Salt ‘n’ Sugar. Two devils at the heart of most comfort food’s core ingredients. They are also the root cause of some of the most common health issues plaguing the west today – you know them: heart disease, diabetes etc…In fact, I’d even go further and say that sugar is a bigger issue today than most health practitioners care to admit, bigger than the myth of high fat/cholesterol diets being a leading cause of heart disease. Quite the opposite!
What has this got to with the wild west of yoga and investment banking? Well…the yoga perhaps not (yet), but otherwise the two devils are commonly seen in the hallways and on trading floors, i.e. the pressure-cooker world of investment banking; especially when it reaches its boiling point.
My first glimpse of the realisation that there is a connection between sweet and salty foods and stress began last year at a particular committee meeting. As the meeting progressed, I noticed that a very senior member of the committee, (whose actual attendance meant that we were feeling blessed for his presence) was consuming a bag of salted potato crisps. Whilst I did not pay much attention to this unremarkable event, I could sense that there was something going on that was consuming his mind. He was hunched over a little, with a glazed look in his eyes, mindfully eating the crisps. Late night conversations with senior management perhaps, targets to meet…The normal high intensity stuff of the 24/7 world of investment banking.
It wasn’t until I bumped into one of the senior guys in our division the other day, who happened to be in town, that I put two and two together: Stress. I first saw him earlier outside, wandering around looking for something to eat or drink. In my stressed state of mind, I settled on a banana and peppermint tea, whereas my global boss went for the pure salt and no substance option: popcorn. Not that there is anything wrong with that, but the act of mindlessly eating a bag of salted, lifeless corn kernels really is a sign that the body is screaming out for some form of stress relief.
Sugar is also a well-known vice that folks in the office turn to in times of stress. In my last office, where I sat close to the local vending machine, I regularly turned to my favourite chocolate combination, coconut and milk chocolate (aka the ‘bounty bar’). When I’m at my weakest, I may also indulge in a salty, trans-fat soaked bag of McCoys or Smiths. Luckily, my body ‘rewards’ me with a spot or two for my indulgence, so that serves as a warning. My resilience has grown over the years as I realise what I’m putting in my body.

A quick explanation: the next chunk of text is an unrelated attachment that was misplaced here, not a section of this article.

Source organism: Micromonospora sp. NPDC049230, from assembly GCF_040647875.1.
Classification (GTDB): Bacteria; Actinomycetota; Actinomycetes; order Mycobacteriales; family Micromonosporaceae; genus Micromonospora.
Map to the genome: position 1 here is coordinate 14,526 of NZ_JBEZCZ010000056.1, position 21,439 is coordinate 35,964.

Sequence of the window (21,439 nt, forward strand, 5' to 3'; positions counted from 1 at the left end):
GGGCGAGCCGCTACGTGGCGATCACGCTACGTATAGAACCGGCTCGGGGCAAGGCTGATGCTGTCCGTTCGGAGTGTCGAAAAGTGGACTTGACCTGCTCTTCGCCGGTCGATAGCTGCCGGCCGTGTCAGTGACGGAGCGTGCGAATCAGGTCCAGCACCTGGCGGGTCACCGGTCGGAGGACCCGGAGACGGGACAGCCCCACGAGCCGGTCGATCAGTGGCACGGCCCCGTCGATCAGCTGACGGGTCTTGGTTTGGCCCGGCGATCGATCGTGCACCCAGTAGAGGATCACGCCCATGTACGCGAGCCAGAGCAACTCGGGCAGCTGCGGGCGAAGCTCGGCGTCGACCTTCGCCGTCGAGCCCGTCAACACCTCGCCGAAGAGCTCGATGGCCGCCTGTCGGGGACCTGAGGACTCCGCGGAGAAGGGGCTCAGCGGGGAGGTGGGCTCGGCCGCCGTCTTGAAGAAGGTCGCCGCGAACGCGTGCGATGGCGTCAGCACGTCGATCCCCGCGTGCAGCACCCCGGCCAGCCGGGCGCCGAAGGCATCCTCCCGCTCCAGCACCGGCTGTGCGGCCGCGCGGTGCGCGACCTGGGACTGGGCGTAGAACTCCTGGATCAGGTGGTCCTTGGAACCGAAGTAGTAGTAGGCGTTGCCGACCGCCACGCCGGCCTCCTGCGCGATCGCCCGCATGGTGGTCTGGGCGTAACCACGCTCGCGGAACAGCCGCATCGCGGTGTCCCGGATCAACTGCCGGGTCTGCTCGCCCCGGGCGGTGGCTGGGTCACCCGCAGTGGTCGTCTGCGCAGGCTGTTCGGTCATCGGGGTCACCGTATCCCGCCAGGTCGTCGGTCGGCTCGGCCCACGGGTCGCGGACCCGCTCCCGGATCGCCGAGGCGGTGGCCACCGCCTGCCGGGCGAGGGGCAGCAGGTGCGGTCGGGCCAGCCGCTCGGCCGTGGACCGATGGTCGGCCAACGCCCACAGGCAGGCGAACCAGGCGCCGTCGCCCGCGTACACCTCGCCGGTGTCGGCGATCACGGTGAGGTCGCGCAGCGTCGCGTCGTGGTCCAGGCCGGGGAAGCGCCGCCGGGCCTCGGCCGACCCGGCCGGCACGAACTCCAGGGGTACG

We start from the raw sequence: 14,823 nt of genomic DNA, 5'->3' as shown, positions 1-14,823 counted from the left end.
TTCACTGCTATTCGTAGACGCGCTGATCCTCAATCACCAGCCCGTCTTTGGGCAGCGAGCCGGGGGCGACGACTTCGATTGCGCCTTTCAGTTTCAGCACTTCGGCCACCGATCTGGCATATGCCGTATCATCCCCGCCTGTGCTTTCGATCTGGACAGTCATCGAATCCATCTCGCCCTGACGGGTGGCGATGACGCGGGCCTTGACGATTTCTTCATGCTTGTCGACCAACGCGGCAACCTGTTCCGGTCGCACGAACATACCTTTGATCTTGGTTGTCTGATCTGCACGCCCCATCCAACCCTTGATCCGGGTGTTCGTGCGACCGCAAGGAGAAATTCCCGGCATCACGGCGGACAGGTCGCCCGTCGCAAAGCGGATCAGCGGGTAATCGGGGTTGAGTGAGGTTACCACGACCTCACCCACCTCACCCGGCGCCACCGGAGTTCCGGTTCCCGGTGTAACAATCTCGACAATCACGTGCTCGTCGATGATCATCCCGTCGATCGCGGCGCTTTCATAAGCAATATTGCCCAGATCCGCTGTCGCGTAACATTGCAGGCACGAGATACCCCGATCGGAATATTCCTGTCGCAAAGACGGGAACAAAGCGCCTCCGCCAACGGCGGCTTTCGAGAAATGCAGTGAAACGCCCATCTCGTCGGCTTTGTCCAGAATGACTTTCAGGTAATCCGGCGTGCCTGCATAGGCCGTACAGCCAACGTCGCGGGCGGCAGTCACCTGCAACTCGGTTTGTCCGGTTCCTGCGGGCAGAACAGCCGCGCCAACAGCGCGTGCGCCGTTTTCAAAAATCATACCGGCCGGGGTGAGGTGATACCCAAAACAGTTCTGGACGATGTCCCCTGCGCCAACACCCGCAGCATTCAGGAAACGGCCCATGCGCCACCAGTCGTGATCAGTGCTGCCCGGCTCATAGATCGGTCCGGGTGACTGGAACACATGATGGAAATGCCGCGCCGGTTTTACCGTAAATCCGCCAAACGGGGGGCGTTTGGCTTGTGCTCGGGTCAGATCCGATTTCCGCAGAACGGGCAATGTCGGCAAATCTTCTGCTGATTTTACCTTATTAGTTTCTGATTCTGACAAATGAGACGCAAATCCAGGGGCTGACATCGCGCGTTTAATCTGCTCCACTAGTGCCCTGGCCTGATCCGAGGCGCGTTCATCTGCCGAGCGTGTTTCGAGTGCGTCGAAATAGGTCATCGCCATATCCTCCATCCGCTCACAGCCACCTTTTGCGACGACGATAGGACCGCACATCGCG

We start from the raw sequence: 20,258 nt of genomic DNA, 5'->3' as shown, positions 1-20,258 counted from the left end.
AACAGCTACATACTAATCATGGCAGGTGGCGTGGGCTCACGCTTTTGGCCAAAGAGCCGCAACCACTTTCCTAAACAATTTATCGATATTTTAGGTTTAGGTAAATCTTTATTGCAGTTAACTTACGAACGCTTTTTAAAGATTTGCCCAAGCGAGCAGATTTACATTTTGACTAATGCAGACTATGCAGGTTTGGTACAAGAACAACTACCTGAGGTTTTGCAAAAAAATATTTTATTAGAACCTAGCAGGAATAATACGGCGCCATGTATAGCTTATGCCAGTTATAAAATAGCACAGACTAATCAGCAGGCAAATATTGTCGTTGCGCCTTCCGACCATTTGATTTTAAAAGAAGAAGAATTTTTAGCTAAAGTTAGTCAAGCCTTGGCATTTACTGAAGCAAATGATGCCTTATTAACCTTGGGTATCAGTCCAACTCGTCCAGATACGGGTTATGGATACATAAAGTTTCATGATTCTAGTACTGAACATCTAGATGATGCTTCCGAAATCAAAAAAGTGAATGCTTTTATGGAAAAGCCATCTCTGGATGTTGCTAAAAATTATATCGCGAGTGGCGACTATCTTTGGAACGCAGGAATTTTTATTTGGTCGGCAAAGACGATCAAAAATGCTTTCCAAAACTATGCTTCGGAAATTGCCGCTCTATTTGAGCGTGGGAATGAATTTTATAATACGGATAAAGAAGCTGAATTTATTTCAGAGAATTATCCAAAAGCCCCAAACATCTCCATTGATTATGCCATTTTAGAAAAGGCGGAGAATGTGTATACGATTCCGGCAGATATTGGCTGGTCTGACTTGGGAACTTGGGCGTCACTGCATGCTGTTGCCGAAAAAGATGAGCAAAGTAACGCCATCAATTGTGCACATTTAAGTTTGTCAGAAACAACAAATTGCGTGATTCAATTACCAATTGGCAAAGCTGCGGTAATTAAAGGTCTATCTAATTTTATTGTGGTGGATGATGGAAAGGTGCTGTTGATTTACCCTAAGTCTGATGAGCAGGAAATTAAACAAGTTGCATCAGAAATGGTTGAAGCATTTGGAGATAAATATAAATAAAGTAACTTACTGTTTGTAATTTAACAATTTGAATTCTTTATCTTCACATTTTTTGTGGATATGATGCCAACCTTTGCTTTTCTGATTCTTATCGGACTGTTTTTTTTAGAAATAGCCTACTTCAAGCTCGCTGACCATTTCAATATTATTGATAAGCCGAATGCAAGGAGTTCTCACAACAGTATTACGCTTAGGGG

So what’s going on here? Salt, it has been suggested, reduces the level of stress hormones in the body and perhaps even raises the level of oxytocin, you know, the feel-good, “wanna hug everyone” hormone. According to the aptly named ‘Salt Institute‘, salt even fights depression – our bodies are geared for the stuff and it makes us feel good, so the theory says. It has also been suggested that the effect of stress on the body raises the level of stress hormones called ‘glucocorticoids’ being secreted by the endocrine system, affecting the body’s perception of salty (and sweet) foods, resulting in cravings for such foods. I guess it’s all part of the body’s coping mechanism under duress, at the end of the day.
So, the lesson out of all this is that when we see our fellow colleagues reaching out for the vending machine or other outlet for some crisps, chocolate or anything salty or sweet, we could feel compassion for these poor folks. More often than not, they are not just hungry, but stressed. As managers, we can be mindful of this and make sure our colleagues are coping ok during difficult times.
Perhaps also ask yourself whether your favourite comfort fix is really doing you any good and whether you can change some of those bad habits: Try some ‘healthy’ sugar in the form of a piece of fruit or balance that with some protein in a bag of nuts.
Moreover though, it’s a realisation of how our society, that has evolved for quick and easy fixes, is now contributing to endemic health issues. Time for more yoga and pilates everybody?